We are excited to announce that the Frost House has been invited to attend Modernsim Week in Feb 2018. We will be providing a virtual experience on the house in the form of a ‘photography’ rich presentation.
We are seriously so honored to be called, even if we are filling a spot at the last minute for someone that could not longer attend – we will take it. Every time our story is told we hear from people that can provide us with more information about Emil Tessin or Alside Homes Corp. or lead us to finding one of the 96 homes.
HOWEVER, if you are attending Modernism Week – please do come to our talk. Our Mum/Mom’s can’t make it so we would be so grateful if you could make it to fill some seats so we are not talking to an empty room – we might even have a little gift as a token of our appreciation for your attendance. so please follow the link to buy tickets –>
Here are some details about the event:
“INSTANT HOUSE. It will come delivered in two trailer trucks and within 48 hours will be completely assembled down to the last fixture and appliance.” LIFE Magazine August 18th, 1961.
Join the current owners of The Frost House’, as they share stories of living in an intact 1960’s prefabricated display home’. It is a remarkable time-capsule that is still furnished with its original sales model’ first-edition furniture from Knoll International, original kitchen with case design work by Paul McCobb, appliances, fittings and fixtures — even the original curtains. The home has been relatively untouched since it first went on the market to attract buyers to a new development in Michigan City, Indiana.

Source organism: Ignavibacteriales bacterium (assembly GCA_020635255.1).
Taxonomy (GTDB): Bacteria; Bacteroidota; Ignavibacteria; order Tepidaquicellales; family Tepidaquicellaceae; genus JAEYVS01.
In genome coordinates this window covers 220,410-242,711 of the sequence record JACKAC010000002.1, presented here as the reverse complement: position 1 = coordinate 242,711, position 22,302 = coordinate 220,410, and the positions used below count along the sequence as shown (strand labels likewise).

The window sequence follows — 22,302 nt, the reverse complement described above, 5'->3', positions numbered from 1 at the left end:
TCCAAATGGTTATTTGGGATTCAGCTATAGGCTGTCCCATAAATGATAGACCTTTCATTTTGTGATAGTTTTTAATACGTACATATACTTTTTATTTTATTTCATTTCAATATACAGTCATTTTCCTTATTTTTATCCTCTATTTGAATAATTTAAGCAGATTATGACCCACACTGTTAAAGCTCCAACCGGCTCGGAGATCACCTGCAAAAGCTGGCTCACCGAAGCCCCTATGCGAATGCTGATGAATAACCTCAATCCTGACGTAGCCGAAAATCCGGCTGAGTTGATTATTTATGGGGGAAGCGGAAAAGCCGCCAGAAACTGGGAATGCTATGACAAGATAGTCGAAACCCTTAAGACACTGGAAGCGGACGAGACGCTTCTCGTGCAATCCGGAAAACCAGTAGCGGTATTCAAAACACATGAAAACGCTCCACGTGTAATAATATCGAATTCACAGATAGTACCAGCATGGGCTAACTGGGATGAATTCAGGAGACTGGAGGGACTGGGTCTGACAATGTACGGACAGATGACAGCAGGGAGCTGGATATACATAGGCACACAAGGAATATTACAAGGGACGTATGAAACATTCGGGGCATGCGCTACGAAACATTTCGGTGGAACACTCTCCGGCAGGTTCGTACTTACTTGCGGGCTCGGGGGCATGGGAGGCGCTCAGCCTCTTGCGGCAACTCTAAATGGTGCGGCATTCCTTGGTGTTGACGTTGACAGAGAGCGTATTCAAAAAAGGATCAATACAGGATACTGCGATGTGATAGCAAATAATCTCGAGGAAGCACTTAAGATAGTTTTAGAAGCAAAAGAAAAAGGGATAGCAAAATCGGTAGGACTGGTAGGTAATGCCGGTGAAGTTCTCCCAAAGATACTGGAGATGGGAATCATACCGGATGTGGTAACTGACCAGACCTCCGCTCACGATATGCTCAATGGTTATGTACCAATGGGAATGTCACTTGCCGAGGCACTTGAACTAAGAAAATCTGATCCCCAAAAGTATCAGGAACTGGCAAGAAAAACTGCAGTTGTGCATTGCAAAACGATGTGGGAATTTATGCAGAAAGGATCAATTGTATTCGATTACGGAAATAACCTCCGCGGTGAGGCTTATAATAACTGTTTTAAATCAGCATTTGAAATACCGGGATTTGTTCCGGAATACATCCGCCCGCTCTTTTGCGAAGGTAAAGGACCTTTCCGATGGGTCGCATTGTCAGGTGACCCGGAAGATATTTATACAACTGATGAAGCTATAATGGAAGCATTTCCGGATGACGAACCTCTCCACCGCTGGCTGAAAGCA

It still looks like the sales brochure. The steel, glass and aluminum flat roof home with its baked enamel panels of green, yellow and blue was so astounding to a local doctor that he insisted on buying the display model’ exactly as he experienced it. Dr. Robert Frost and his wife Amelia raised their children there and lived in the home until his death, leaving all the furniture basically where it stood when they bought it. Follow along on the journey to uncover the history of the home’s manufacturer, Alside Homes Corp, and the architect Emil Tessin, the son of Emil Albert Tessin, the legal guardian of Florence Knoll.